You have to hand it to them: Microsoft has made an excellent marketing move the last couple of days. Remember the UAC issue we reported on earlier? It turned out that changing UAC settings did not actually trigger a UAC dialog, allowing scripts and malware to disable UAC altogether without the user ever noticing anything – obviously leaving the system wide open. After stating numerous times the company wouldn’t do anything about this issue, they have now done a complete 180, and will fix UAC to work as many had already advised. A brilliant marketing ploy right there.
As soon as the net got wind of the vulnerability in the UAC slider setting dialog in Windows through the work of Long Zheng and Rafael Rivera, the net was filled with complaints and requests to Microsoft to fix this issue. In summary, the issue boils down to this: in Windows 7, there is a slider that allows you to fine-tune UAC. From [Vista-]paranoid-mode, to “off”. The problem s that changing this slider did not trigger a UAC dialog. In other words, scripts and malware could easily disable UAC without the user ever noticing anything. The solution was to move the slider all the way up to paranoid mode.
Long Zheng contacted Microsoft shortly after, and the company claimed this was by design, and that they wouldn’t change it. To further detail this position, Microsoft’s Jon DeVaan wrote a lengthy blog post on the Engineering 7 weblog. The company’s argument is that in order for the vulnerability to work, malware would already need to be running on the system, and that modern web browser and email clients already present a good enough security barrier. “We know that the recent feedback does not represent a security vulnerability because malicious software would already need to be running on the system,” DeVaan writes, “We know that Windows 7 and IE8 together provide improved protection for users to prevent malware from making it onto their machines.”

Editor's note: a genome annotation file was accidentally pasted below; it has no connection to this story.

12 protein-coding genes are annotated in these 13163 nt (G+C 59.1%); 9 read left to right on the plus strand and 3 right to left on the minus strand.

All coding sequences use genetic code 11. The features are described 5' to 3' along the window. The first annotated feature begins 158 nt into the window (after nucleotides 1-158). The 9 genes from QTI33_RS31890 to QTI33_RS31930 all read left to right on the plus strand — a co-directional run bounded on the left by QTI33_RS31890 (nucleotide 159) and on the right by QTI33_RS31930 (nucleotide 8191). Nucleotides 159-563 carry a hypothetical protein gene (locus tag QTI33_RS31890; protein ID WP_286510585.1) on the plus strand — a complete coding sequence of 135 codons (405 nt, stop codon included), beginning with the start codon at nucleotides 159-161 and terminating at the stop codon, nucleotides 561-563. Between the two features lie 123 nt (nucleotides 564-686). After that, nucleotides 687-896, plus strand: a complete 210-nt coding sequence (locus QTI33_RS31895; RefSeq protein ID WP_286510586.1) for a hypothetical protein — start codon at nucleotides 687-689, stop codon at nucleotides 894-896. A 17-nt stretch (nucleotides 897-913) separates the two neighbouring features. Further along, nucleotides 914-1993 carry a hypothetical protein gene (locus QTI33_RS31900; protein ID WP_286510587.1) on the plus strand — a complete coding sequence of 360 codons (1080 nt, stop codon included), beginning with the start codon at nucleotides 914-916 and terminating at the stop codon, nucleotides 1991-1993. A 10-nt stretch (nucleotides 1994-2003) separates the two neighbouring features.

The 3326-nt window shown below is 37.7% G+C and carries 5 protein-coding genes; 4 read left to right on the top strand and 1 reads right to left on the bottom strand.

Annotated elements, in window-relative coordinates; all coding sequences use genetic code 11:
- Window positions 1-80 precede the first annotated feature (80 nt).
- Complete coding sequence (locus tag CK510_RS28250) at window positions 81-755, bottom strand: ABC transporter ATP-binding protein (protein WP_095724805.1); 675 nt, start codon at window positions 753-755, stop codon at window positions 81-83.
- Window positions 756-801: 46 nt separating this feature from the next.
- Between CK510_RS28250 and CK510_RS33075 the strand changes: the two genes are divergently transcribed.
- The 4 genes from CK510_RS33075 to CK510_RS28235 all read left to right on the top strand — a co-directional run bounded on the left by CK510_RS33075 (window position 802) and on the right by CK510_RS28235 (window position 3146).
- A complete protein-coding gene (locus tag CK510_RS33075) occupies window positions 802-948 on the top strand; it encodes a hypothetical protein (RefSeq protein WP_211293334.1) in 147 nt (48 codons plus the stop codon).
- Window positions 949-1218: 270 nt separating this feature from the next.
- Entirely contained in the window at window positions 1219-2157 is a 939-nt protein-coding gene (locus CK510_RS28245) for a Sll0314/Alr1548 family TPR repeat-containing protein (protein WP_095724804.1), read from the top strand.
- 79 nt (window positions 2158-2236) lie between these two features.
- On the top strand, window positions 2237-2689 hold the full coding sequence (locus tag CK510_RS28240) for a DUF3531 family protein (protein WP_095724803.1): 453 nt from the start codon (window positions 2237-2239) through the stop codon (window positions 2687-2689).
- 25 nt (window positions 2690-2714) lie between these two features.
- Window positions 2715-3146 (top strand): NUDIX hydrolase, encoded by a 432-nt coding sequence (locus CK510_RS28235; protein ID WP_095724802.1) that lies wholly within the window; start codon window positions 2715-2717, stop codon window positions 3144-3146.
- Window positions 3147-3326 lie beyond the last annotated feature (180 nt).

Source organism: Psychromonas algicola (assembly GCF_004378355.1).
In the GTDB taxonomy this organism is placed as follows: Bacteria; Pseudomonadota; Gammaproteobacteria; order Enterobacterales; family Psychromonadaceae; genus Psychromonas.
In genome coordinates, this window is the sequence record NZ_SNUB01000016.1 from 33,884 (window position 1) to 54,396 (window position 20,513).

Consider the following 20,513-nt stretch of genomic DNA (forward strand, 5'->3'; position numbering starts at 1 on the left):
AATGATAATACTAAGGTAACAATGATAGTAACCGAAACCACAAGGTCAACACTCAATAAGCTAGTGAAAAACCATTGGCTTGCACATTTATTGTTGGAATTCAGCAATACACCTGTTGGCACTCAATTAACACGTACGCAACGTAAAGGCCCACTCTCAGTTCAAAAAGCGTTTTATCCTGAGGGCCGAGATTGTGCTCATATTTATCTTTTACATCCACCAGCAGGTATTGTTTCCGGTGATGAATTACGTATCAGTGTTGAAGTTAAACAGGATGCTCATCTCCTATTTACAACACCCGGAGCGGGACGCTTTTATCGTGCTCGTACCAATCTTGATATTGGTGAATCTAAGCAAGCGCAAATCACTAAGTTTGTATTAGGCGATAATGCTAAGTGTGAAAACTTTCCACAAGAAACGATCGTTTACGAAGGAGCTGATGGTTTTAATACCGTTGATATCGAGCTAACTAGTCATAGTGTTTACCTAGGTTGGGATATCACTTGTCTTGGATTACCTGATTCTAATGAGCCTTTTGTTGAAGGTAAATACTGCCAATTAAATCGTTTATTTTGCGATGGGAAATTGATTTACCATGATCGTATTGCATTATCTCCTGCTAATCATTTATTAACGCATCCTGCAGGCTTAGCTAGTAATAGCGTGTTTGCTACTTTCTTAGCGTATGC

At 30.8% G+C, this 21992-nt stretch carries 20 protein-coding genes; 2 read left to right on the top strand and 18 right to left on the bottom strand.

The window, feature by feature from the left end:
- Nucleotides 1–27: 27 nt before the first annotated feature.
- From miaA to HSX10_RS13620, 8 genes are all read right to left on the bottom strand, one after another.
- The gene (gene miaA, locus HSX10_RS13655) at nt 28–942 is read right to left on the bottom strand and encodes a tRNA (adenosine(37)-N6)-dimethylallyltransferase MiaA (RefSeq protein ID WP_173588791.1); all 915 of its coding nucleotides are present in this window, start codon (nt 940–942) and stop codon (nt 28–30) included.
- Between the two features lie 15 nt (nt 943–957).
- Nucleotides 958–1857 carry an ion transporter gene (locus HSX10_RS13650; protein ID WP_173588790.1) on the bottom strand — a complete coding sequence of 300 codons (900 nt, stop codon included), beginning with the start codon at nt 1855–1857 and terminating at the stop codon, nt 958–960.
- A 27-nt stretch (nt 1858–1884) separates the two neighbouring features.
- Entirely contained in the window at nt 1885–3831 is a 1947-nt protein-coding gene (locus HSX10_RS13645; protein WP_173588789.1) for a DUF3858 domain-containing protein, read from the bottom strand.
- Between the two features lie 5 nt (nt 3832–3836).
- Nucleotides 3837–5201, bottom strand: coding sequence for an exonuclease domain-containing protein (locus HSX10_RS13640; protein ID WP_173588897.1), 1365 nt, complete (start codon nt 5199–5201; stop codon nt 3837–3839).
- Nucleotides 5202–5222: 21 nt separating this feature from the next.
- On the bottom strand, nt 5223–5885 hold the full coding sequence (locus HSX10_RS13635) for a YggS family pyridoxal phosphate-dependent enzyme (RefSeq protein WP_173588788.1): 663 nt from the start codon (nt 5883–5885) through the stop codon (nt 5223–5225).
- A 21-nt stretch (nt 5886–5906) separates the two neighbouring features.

The comments to this blog post were crystal clear: most accused DeVaan of missing the point. The situation was best summed up by commenter d_e: “Jon, you’re missing the point. The people only want to see an UAC notification when the UAC level is changed. That’s all. You don’t have to change anything else.” The call to treat UAC as a speicasl case – always requiring confirmation no matter the account or elevation level – was loud.
Microsoft gave in. In a follow up post, DeVaan and Sinofsky write:
With this feedback and a lot more we are going to deliver two changes to the Release Candidate that we’ll all see. First, the UAC control panel will run in a high integrity process, which requires elevation. That was already in the works before this discussion and doing this prevents all the mechanics around SendKeys and the like from working. Second, changing the level of the UAC will also prompt for confirmation.
Basically, they will treat changing UAC settings as changing a password: you always need to enter your old one for that.
Great marketing example, this. You cannot say with a straight face that such a massive company made such a 180 in such a short time. This feels rather planned out, and it has been executed wonderfully. Still, that does not negate the fact that this change makes Windows 7 a better and more secure operating system. Marketing ploy or not, people will benefit.